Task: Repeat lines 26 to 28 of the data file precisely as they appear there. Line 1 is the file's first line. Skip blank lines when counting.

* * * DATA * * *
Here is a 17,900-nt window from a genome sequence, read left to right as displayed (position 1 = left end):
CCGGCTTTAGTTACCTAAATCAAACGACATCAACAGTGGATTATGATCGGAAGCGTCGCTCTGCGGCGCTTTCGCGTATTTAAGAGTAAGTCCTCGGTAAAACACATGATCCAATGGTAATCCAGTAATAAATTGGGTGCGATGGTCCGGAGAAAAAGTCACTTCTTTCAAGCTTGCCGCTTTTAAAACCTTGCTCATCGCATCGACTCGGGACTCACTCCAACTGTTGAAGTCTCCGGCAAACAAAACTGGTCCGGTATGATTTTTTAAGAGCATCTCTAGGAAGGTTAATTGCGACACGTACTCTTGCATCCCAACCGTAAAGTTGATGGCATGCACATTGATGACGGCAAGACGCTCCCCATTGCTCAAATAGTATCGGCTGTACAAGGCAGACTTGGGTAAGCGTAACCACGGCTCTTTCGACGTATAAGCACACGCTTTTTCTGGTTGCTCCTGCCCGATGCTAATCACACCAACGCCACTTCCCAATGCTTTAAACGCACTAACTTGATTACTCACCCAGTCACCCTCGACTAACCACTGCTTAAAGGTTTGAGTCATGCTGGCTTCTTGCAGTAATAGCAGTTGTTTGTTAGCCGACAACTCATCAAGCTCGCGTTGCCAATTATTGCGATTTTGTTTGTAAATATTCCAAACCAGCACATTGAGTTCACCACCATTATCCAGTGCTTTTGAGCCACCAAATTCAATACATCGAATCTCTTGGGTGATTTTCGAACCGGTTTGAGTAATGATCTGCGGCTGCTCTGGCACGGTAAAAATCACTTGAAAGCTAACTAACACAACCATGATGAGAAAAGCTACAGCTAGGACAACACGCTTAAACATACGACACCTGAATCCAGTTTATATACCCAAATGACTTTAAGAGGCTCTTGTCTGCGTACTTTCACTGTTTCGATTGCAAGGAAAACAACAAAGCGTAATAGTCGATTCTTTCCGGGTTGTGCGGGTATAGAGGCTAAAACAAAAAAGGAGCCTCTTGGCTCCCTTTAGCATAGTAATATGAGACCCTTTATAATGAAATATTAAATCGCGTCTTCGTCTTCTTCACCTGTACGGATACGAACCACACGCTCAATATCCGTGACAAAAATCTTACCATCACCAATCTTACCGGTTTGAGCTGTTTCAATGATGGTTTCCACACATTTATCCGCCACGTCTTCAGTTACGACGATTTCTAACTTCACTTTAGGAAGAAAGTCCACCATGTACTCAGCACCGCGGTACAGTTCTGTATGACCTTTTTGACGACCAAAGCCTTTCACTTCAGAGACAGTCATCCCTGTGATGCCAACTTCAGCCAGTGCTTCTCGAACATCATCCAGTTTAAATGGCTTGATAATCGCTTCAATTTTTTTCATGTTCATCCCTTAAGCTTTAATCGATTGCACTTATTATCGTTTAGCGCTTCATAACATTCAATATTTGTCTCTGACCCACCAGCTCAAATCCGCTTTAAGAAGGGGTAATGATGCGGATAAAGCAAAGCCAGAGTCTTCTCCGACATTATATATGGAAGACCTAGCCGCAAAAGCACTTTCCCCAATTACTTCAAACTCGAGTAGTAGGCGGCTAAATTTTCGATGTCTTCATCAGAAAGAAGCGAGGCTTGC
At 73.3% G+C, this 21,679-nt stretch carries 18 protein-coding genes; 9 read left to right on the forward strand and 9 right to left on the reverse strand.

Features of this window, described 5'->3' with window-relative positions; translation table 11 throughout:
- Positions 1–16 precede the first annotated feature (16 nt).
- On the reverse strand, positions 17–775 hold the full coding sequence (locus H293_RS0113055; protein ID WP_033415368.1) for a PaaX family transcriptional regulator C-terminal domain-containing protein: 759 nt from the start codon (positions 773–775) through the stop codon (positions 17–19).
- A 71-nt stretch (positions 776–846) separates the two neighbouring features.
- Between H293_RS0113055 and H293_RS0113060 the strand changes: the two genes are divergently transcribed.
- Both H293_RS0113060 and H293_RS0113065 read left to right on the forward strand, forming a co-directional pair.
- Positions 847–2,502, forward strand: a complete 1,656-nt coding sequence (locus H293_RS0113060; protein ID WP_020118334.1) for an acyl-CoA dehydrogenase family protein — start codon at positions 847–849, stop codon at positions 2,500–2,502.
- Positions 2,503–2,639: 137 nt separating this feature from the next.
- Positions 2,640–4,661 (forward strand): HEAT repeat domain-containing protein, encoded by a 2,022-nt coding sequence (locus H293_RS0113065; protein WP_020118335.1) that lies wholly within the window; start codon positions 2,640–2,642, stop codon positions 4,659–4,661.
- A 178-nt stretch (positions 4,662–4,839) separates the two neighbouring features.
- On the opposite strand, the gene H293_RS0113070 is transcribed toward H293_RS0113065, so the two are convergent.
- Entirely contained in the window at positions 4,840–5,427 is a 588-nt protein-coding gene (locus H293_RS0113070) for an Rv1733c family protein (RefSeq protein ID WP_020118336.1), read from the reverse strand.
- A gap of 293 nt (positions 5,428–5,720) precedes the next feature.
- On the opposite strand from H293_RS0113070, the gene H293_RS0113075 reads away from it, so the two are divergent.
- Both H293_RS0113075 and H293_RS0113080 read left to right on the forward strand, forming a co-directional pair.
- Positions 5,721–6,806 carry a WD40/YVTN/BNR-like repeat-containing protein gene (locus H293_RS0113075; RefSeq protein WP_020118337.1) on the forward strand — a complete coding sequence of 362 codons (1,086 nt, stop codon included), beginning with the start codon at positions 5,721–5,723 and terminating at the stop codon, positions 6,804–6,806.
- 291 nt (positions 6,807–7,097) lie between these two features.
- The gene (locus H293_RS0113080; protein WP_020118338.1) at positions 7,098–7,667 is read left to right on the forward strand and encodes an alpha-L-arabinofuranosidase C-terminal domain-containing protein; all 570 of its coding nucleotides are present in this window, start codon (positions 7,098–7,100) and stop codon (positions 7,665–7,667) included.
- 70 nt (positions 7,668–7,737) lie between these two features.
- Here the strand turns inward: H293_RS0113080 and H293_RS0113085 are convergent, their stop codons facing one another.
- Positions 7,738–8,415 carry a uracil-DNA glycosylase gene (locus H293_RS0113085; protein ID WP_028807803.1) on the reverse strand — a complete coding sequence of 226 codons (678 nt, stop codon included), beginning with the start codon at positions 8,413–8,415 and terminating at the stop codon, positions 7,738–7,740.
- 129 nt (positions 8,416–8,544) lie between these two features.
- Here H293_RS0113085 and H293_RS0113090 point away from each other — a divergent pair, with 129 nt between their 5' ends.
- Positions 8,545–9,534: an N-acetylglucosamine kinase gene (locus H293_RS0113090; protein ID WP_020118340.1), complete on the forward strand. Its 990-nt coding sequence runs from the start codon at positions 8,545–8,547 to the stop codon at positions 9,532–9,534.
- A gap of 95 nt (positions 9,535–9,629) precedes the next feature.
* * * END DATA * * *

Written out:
- Here H293_RS0113085 and H293_RS0113090 point away from each other — a divergent pair, with 129 nt between their 5' ends.
- Positions 8,545–9,534: an N-acetylglucosamine kinase gene (locus H293_RS0113090; protein ID WP_020118340.1), complete on the forward strand. Its 990-nt coding sequence runs from the start codon at positions 8,545–8,547 to the stop codon at positions 9,532–9,534.
- A gap of 95 nt (positions 9,535–9,629) precedes the next feature.